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Thursday, July 22, 2004

More Grave Numbers

A comment by racerx over at dKos pointed me to this press briefing from March of 2004, by USAID administrator Andrew Natsios. You'll recall the USAID brochure on the subject (see this post for details) quoted British PM Blair claiming that 400,000 bodies had been discovered in mass graves in Iraq. We now know that was "untrue," and the actual number is only 5,000. In any case, here's what Natsios had to say:

ADMINISTRATOR NATSIOS: Thank you very much. Today I'd like to talk about an issue the Iraqi people are only beginning to come to terms with, and that is the atrocities committed under the -- under Saddam's murderous tyranny and the terrible evidence of those crimes now revealed in the mass graves that we are discovering across the country.

I'd also like to discuss some of the progress Iraqis are making on their own and with U.S. assistance. Across Iraq, more than 270 mass graves have been reported. About 50 of them have been confirmed as they begin to yield their tragic secrets -- the bones tell us a story of horror and shame; arms of people were bound together; skulls pierced from behind; hundreds of bodies have been discovered in long trenches.

Leaders of the new Iraq and the international community have now joined together to begin the long and painful process of accounting for the dead. In order for all Iraqis to move into their new democratic future, there must be an accurate accounting of these past atrocities. How many died in these mass murders? Some say 300,000, some say 400,000. There are estimates of upwards of a million. We are helping the Iraqis as they begin the terrible task of counting.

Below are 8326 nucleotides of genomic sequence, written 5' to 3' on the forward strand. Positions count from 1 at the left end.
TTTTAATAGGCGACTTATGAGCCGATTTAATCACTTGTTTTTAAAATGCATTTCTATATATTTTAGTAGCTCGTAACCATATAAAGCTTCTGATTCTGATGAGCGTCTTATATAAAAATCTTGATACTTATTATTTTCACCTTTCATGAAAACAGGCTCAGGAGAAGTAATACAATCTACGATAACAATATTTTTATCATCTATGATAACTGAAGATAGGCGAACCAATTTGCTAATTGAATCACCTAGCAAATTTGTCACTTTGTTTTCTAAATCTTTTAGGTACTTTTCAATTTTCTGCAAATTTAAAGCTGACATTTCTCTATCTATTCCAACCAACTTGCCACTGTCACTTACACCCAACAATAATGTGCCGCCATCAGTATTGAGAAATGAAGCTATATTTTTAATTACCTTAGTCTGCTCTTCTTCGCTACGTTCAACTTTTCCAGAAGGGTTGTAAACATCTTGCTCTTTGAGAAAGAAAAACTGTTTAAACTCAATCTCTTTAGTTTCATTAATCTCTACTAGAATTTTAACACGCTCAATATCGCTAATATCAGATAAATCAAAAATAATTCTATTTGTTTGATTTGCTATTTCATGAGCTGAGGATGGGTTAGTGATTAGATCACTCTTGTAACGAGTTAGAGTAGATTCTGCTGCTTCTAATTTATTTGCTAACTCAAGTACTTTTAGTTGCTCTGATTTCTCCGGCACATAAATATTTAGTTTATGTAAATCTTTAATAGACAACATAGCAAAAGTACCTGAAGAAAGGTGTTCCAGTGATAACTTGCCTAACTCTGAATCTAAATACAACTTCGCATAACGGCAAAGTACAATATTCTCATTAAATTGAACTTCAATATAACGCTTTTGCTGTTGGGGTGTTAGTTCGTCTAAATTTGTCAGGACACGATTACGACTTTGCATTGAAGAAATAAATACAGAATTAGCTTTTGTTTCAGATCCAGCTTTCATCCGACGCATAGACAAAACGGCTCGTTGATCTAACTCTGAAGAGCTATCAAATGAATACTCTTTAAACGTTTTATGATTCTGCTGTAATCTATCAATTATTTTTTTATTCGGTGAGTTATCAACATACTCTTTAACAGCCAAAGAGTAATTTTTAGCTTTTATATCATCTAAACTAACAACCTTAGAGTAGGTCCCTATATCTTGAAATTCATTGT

And then this bit of an unnamed "Senior Administration Official" speaking on background (i.e., anonymously and without accountability) and briefing the press on a meeting between Blair and Bush back in November of last year:

Q: Tony Blair today mentioned that 400,000 bodies have been exhumed from Iraq. Can you confirm that number and give us an idea of how many graves?

SENIOR ADMINISTRATION OFFICIAL: I've heard numbers ranging from 300,000 to as high as 500,000 sort of expected mass graves. They're still unearthing mass graves and they're still doing certifications of, to be graphic about it, how many bodies there actually are there, given deteriorated state of remains and so forth. And so we've seen numbers that are in the hundreds of thousands. It's certainly absolutely at least 300,000 or more; it could be as high as -- I've heard numbers as high as 500,000. But this is a science, as well, which is going and actually exhuming and actually counting, and so they're still in that process.

So there's an answer to a direct question. But watch as this same unnamed official then comes right back around and then throws up these hundreds of thousands of bodies they say they've exhumed as a deflection from criticism and a defense of administration policy. The question is asked of those that might protest this president and his war: